What’s new in Kaposi sarcoma research and treatment?
A great deal of research is being done to find more effective ways to prevent and treat Kaposi sarcoma (KS).
Probably the most important advance in the prevention of AIDS-related KS has been the development of drugs that help control HIV infection and AIDS. This has reduced the chance of getting KS.
Testing for Kaposi sarcoma herpesvirus (KSHV), the virus that causes KS, could help manage patients at risk for KS, including those infected with HIV or those who will be having an organ transplant and will be taking drugs to suppress their immune system.
Several drugs used to treat related herpesviruses such as cytomegalovirus (CMV) can also help treat KSHV infections. These drugs stop the KSHV-infected cells from making more of the virus. The drugs seem to lower the risk of developing of KS in patients who are at high risk, although they haven’t been found to help treat KS once it has developed.
Researchers are studying new and different ways to treat KS.
KS lesions depend on the formation of new blood vessels for their growth. Drugs called angiogenesis inhibitors, which block the growth of blood vessels within tumors, may help treat these lesions. For example, the drug bevacizumab (Avastin) has been shown to cause some KS lesions to shrink or stop growing in a small study. Further studies of this drug and other angiogenesis inhibitors are now being done.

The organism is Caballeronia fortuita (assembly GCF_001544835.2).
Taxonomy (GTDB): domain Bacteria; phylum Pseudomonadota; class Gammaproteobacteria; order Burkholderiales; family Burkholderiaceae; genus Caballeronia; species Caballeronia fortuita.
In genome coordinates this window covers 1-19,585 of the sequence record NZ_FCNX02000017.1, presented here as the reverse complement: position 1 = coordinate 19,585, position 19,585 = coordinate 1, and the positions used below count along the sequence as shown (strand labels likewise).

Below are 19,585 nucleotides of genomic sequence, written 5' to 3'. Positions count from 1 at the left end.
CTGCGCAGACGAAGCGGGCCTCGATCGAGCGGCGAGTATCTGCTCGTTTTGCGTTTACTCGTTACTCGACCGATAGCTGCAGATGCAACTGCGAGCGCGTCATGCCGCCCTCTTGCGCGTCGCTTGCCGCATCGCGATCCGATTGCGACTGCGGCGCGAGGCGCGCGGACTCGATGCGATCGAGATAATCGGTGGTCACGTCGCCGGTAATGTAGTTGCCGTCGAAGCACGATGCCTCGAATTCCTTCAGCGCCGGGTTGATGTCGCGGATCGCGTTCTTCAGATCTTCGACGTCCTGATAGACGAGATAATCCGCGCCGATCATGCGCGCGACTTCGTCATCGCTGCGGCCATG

Boosting the immune system is another promising approach to treating KS. Interferon alfa was used for many years to help treat KS, although its use is limited today because of its side effects. Studies looking at similar drugs, such as interleukin-12 (IL-12), have shown good results in early studies.
Drugs called immunomodulating agents both boost the immune system and affect blood vessel growth, so these drugs may be helpful against KS. The oldest of these drugs, thalidomide (Thalomid), has been shown to help shrink some KS lesions in early studies, but this drug can have side effects that make it hard to take. Related drugs, such as lenalidomide (Revlimid) and pomalidomide (Pomalyst), which tend to have fewer side effects, are now being studied.
Of course, research into HIV vaccines and antiretroviral drugs also may have a great impact on AIDS-related KS. KSHV also offers a new target for KS drugs and biologic therapy. Clinical trials are testing whether antiviral drugs that target KSHV may be used for KS.
Last Medical Review: 02/20/2013
Last Revised: 02/20/2013